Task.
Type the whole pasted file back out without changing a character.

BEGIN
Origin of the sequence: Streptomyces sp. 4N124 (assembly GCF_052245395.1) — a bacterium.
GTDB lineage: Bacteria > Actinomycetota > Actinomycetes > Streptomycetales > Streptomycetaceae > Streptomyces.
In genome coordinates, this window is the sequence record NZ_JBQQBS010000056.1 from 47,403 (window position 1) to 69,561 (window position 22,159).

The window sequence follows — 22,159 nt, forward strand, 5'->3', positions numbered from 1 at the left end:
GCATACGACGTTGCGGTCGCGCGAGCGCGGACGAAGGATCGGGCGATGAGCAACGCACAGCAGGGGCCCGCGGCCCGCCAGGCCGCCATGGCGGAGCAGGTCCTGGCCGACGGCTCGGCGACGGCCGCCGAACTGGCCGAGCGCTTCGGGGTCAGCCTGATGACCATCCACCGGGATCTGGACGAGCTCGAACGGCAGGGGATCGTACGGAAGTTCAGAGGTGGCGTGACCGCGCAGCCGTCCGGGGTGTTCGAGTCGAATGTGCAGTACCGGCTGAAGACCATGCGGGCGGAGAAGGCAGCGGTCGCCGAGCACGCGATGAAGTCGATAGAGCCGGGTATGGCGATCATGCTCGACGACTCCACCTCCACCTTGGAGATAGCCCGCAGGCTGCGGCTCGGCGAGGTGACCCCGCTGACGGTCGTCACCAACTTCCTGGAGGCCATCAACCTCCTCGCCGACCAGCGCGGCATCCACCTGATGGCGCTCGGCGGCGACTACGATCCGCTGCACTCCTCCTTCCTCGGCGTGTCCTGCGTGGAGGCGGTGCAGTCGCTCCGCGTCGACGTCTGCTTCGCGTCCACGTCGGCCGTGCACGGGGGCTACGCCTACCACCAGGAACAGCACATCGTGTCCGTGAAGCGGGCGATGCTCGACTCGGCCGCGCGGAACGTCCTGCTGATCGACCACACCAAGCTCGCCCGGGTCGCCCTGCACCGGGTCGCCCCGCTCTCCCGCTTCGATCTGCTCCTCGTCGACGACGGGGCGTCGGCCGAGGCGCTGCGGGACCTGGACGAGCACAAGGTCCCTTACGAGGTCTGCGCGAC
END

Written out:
Origin of the sequence: Streptomyces sp. 4N124 (assembly GCF_052245395.1) — a bacterium.
GTDB lineage: Bacteria > Actinomycetota > Actinomycetes > Streptomycetales > Streptomycetaceae > Streptomyces.
In genome coordinates, this window is the sequence record NZ_JBQQBS010000056.1 from 47,403 (window position 1) to 69,561 (window position 22,159).

The window sequence follows — 22,159 nt, forward strand, 5'->3', positions numbered from 1 at the left end:
GCATACGACGTTGCGGTCGCGCGAGCGCGGACGAAGGATCGGGCGATGAGCAACGCACAGCAGGGGCCCGCGGCCCGCCAGGCCGCCATGGCGGAGCAGGTCCTGGCCGACGGCTCGGCGACGGCCGCCGAACTGGCCGAGCGCTTCGGGGTCAGCCTGATGACCATCCACCGGGATCTGGACGAGCTCGAACGGCAGGGGATCGTACGGAAGTTCAGAGGTGGCGTGACCGCGCAGCCGTCCGGGGTGTTCGAGTCGAATGTGCAGTACCGGCTGAAGACCATGCGGGCGGAGAAGGCAGCGGTCGCCGAGCACGCGATGAAGTCGATAGAGCCGGGTATGGCGATCATGCTCGACGACTCCACCTCCACCTTGGAGATAGCCCGCAGGCTGCGGCTCGGCGAGGTGACCCCGCTGACGGTCGTCACCAACTTCCTGGAGGCCATCAACCTCCTCGCCGACCAGCGCGGCATCCACCTGATGGCGCTCGGCGGCGACTACGATCCGCTGCACTCCTCCTTCCTCGGCGTGTCCTGCGTGGAGGCGGTGCAGTCGCTCCGCGTCGACGTCTGCTTCGCGTCCACGTCGGCCGTGCACGGGGGCTACGCCTACCACCAGGAACAGCACATCGTGTCCGTGAAGCGGGCGATGCTCGACTCGGCCGCGCGGAACGTCCTGCTGATCGACCACACCAAGCTCGCCCGGGTCGCCCTGCACCGGGTCGCCCCGCTCTCCCGCTTCGATCTGCTCCTCGTCGACGACGGGGCGTCGGCCGAGGCGCTGCGGGACCTGGACGAGCACAAGGTCCCTTACGAGGTCTGCGCGAC